Renovating your Home in the New Year: Financing the Reno
By Mike Eide
So it’s 2015 and you have decided it is time to get that home renovation done that you have been pushing off for the last little while. Well it can be a scary task to enter without the right help, and sometimes even the help you get can make it a scary or painful experience. Over the course of the next 5 weeks we will be writing on tips to help you get that home renovation off the ground and running.
How to Finance Your Home Reno
First things first, congratulations on deciding to start your home reno. Before starting anything though you must decide how you will finance the project. Nothing will be worse than a incomplete renovation in your home because you have ran out of funds. There are six different ways you can come up with the finances and they are:
Personal Line of Credit
Home Equity Loan
While this is probably the most fiscally responsible option it is also the toughest one for most homeowners. We live in a very cash poor society where most people rely heavily on some sort of credit or another. With that said, if you have the cash at your disposal than this can be a great way to get the job done. Also paying contractors and tradespeople in cash might help you with deals in the long run equalling a cheaper renovation.
Now there can be cons to paying in cash also. It all depends where you are getting the cash from to do so. Withdrawing from a high interest investment account or RRSP or something like that may bring on penalties for early withdrawals. Experts suggest you measure the loss in compound interest that the money would have earned had it been left in the bank plus the penalties against the cost of an equal loan from your bank. Be sure to analyse all these factors in deciding the best option for where the cash comes from.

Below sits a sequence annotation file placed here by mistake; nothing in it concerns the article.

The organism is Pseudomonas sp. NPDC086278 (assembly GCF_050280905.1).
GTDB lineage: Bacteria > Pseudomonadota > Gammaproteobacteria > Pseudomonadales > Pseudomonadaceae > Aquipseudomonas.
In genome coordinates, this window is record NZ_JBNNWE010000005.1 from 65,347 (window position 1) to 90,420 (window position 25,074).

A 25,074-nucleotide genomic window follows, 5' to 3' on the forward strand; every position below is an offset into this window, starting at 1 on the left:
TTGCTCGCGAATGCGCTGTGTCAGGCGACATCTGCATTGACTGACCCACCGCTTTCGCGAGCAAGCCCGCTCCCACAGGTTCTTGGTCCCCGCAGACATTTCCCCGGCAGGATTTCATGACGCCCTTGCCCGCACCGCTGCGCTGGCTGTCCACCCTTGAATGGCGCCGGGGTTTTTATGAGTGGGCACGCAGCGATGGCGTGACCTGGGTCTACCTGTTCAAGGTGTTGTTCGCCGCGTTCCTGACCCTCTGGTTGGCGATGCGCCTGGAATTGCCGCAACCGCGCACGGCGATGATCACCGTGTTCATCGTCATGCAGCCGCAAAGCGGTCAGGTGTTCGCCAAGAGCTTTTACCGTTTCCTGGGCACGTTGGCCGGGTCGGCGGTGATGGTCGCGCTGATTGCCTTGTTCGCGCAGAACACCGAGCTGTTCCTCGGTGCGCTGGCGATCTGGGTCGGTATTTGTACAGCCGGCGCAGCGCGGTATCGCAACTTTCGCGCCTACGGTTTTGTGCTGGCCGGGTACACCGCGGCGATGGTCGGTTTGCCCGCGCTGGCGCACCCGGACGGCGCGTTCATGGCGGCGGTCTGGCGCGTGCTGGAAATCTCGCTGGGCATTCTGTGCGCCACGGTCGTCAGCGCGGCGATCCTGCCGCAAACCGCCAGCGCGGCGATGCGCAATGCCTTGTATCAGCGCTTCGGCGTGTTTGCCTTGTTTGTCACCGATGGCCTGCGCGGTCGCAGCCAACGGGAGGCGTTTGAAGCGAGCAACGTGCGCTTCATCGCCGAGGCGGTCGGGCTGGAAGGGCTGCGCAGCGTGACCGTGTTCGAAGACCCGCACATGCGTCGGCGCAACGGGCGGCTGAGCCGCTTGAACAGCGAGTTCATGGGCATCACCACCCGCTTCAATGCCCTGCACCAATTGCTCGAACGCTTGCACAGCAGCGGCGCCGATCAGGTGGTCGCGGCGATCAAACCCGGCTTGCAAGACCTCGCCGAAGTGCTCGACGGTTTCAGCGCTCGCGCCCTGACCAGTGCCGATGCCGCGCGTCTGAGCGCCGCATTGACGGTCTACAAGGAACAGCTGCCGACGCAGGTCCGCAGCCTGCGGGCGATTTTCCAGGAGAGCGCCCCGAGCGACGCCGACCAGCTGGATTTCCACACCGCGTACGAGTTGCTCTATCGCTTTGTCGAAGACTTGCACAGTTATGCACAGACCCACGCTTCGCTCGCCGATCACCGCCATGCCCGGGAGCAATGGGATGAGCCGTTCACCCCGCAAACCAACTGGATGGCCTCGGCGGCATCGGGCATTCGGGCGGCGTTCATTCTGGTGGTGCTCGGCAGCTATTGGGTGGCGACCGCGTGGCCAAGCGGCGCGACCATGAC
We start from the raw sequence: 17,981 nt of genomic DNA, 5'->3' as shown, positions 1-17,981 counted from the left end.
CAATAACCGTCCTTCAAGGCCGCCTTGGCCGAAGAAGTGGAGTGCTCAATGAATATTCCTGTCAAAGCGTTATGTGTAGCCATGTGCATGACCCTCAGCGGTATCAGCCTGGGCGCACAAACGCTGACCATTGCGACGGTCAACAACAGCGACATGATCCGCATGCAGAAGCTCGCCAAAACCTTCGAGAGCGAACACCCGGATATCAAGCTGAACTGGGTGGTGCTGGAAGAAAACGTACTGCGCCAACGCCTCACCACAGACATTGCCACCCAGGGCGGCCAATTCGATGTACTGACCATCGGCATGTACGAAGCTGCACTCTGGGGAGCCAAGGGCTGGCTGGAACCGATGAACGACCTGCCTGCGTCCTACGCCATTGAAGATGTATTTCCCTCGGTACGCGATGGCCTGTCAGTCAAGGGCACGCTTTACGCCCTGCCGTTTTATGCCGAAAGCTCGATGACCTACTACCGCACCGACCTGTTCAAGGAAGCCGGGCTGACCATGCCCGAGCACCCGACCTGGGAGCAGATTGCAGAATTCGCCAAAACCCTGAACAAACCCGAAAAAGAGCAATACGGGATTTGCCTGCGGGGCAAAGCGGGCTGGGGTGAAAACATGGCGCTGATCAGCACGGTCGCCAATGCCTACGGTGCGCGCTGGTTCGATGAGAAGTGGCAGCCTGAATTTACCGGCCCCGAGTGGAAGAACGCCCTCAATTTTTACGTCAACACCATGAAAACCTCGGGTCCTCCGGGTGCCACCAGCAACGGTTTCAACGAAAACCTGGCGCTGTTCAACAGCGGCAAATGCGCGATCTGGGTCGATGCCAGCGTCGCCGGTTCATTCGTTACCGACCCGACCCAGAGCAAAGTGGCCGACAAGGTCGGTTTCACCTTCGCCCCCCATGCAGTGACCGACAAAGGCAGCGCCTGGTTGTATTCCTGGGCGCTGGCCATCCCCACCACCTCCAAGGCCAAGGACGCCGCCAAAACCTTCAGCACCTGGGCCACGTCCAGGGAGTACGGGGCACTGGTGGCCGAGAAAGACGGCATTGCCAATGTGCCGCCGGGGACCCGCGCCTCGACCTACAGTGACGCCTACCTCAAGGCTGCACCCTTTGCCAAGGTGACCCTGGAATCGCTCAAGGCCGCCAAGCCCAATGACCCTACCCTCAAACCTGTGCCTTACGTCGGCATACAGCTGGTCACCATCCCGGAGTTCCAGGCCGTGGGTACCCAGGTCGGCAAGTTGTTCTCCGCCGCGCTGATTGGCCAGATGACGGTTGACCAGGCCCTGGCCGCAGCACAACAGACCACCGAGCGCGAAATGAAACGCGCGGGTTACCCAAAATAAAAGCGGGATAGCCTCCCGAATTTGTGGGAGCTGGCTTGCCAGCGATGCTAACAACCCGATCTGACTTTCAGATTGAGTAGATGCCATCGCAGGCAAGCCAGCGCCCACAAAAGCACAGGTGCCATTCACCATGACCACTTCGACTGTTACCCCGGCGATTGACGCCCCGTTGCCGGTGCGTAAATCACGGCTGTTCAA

This is the avenue a lot of people will take either partially or fully financing their home reno with their credit cards. There can be advantages to doing so to. Using your credit card to pay gives you the ability to pay a minimum payment each month for the costs as you go. Or you have the ability to make larger payments as you wish but it all can be budgeted much easier. A lot of credit cards now days have an added perk such as air miles and cash back, etc. If you are paying for the whole reno using your credit card it will help you to get these added rewards faster and maybe accelerate that family vacation you have been planning.
Paying with a credit card also helps you to keep track of the spending you are doing so that you can keep track of how much the projects are costing you compared to the budget you have set for them.
There are also disadvantages to paying with credit cards. For example most credit cards run with a higher interest than bank loans. While paying for the reno with plastic might make it a quicker process, it might cost you more in the long run, especially if it sends you down a long-term debt spiral.